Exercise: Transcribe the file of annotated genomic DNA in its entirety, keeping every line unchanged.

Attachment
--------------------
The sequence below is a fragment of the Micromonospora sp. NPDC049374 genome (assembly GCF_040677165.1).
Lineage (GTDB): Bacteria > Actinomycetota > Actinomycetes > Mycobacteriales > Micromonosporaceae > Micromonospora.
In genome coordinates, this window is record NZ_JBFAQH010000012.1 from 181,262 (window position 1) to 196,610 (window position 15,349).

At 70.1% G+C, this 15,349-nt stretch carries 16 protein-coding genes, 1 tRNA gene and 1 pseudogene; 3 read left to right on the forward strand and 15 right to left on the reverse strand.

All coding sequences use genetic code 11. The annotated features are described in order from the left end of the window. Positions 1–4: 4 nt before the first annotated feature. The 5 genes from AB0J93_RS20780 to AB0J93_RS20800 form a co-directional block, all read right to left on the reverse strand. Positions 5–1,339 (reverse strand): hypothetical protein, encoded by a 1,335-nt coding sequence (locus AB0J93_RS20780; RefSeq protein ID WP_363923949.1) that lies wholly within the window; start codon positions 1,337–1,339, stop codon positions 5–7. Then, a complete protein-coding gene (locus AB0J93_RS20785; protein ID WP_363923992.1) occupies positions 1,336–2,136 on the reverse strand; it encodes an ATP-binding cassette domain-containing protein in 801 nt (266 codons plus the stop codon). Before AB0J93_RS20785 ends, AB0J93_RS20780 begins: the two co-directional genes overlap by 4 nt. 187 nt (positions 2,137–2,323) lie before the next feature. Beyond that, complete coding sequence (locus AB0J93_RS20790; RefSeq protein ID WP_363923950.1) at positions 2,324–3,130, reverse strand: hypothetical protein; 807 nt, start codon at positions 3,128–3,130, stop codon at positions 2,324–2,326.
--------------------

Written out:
The sequence below is a fragment of the Micromonospora sp. NPDC049374 genome (assembly GCF_040677165.1).
Lineage (GTDB): Bacteria > Actinomycetota > Actinomycetes > Mycobacteriales > Micromonosporaceae > Micromonospora.
In genome coordinates, this window is record NZ_JBFAQH010000012.1 from 181,262 (window position 1) to 196,610 (window position 15,349).

At 70.1% G+C, this 15,349-nt stretch carries 16 protein-coding genes, 1 tRNA gene and 1 pseudogene; 3 read left to right on the forward strand and 15 right to left on the reverse strand.

All coding sequences use genetic code 11. The annotated features are described in order from the left end of the window. Positions 1–4: 4 nt before the first annotated feature. The 5 genes from AB0J93_RS20780 to AB0J93_RS20800 form a co-directional block, all read right to left on the reverse strand. Positions 5–1,339 (reverse strand): hypothetical protein, encoded by a 1,335-nt coding sequence (locus AB0J93_RS20780; RefSeq protein ID WP_363923949.1) that lies wholly within the window; start codon positions 1,337–1,339, stop codon positions 5–7. Then, a complete protein-coding gene (locus AB0J93_RS20785; protein ID WP_363923992.1) occupies positions 1,336–2,136 on the reverse strand; it encodes an ATP-binding cassette domain-containing protein in 801 nt (266 codons plus the stop codon). Before AB0J93_RS20785 ends, AB0J93_RS20780 begins: the two co-directional genes overlap by 4 nt. 187 nt (positions 2,137–2,323) lie before the next feature. Beyond that, complete coding sequence (locus AB0J93_RS20790; RefSeq protein ID WP_363923950.1) at positions 2,324–3,130, reverse strand: hypothetical protein; 807 nt, start codon at positions 3,128–3,130, stop codon at positions 2,324–2,326.